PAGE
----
To discard the syndromal approach may be to improve the validity and utility of the diagnostic system. Patients can be described along dimensions of functioning. As Smith, McCarthy, and Zapolski (2009) noted, use of homogeneous dimensions of functioning improves the clarity of clinical description and facilitates more rapid scientific advances. The current practice of using a single score or a single diagnosis that can be based on different behaviors or psychological experiences for different individuals results in diagnoses that lack clear meaning and that may lack utility with respect to treatment planning.
In addition to new evidence cited in several of the articles concerning the utility of description by homogeneous dimensions, recent years have seen an increase in the study of the utility of diagnosis as separate from the validity of diagnosis. Mullins-Sweatt and Widiger (2009) presented an important overview of utility research. They noted that utility has not often been studied in the DSM process, and they argued persuasively that doing so is of crucial importance for the clinical applications of the diagnostic manual. It is striking to realize that the utility of diagnoses has actually received little empirical scrutiny; the utility of the dichotomous classification system has been more presumed than demonstrated.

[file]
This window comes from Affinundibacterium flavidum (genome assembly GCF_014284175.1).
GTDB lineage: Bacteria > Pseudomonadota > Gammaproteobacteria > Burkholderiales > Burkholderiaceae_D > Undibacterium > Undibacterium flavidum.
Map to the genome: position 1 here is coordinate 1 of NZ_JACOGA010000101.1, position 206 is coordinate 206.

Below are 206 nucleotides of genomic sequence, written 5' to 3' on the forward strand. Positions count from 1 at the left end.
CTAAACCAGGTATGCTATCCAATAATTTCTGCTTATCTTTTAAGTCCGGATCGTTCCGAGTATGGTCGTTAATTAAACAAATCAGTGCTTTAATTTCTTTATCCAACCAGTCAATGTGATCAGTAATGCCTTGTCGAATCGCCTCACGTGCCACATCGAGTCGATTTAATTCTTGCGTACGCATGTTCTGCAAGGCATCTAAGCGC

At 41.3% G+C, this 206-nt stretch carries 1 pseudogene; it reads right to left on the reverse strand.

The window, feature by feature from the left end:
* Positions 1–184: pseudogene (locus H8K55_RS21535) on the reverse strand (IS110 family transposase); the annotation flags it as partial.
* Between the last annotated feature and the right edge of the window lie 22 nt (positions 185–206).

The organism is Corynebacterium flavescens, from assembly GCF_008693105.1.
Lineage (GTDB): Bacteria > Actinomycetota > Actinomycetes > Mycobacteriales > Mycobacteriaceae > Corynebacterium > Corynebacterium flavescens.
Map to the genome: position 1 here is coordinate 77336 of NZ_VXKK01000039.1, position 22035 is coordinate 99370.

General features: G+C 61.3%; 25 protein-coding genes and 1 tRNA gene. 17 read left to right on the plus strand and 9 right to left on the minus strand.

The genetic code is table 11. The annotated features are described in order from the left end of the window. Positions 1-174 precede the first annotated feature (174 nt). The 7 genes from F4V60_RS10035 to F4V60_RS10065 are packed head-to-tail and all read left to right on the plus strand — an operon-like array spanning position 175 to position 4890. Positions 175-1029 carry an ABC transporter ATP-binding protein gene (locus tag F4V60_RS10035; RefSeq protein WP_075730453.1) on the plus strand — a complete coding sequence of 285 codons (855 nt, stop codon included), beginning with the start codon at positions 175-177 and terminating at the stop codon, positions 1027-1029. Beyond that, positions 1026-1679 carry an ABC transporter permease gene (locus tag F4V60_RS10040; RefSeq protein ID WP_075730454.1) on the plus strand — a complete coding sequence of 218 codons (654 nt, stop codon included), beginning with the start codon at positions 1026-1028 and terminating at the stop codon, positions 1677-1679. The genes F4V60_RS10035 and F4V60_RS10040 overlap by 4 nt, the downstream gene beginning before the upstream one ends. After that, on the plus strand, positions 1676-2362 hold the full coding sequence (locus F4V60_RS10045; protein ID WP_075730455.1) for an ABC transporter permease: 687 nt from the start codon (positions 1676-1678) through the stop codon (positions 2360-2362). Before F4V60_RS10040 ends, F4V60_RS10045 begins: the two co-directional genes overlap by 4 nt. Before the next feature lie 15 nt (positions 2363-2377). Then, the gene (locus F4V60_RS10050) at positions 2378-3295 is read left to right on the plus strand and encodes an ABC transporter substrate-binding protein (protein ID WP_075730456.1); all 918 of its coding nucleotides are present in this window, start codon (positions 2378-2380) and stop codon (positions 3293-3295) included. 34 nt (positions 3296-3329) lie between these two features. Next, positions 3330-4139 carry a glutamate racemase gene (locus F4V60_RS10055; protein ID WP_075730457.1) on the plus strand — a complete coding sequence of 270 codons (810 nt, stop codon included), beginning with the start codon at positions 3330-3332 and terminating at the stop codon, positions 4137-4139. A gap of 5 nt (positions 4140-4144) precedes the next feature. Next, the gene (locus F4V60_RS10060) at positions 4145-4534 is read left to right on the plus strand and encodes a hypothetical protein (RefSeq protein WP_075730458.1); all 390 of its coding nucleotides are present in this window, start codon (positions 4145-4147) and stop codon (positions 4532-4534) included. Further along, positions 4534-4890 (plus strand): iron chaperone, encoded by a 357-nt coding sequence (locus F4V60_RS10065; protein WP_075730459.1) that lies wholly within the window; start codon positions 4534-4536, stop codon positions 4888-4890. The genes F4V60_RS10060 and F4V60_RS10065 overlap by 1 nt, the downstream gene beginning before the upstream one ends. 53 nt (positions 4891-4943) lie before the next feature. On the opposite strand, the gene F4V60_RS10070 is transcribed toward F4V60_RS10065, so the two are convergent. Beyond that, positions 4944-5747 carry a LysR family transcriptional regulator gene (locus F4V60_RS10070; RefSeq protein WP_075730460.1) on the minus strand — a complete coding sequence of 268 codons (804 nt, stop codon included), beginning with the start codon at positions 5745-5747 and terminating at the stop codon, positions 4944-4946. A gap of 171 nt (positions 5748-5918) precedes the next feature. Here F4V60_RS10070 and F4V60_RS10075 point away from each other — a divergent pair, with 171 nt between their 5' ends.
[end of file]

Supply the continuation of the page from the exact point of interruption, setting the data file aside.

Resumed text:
Ro and Clark (2009) examined an issue of fundamental importance to both utility and validity, which is the valid assessment of psychosocial functioning separate from assessment of the specific symptoms used to define pathological constructs. It is of course the case that functional impairment is necessary to infer the presence of psychopathology: Mental disorders are necessarily defined in terms of the disadvantages that they convey to the individual. But at the same time, it is important to develop an assessment system that does not confound the assessment of symptoms with the assessment of the impact of those symptoms on individuals' daily functioning. Ro and Clark (2009) addressed this issue and point the way toward an empirical determination of the appropriate dimensions of functioning to be considered.
These times are exciting ones to be studying psychopathology, as advances on numerous fronts transform our understanding of dysfunction, along with our ability to describe it. The articles in this special section offer an interesting, important sample of these advances.
Portions of this work were supported by National Institutes of Health, in the form of National Institute on Alcohol Abuse and Alcoholism Grant RO1 AA 016166 to Gregory T. Smith and National Institute of Mental Health Grant RO1 MH077840 to Thomas F. Oltmanns.
Gregory T. Smith, Department of Psychology, University of Kentucky.
Thomas F. Oltmanns, Department of Psychology, Washington University in St. Louis.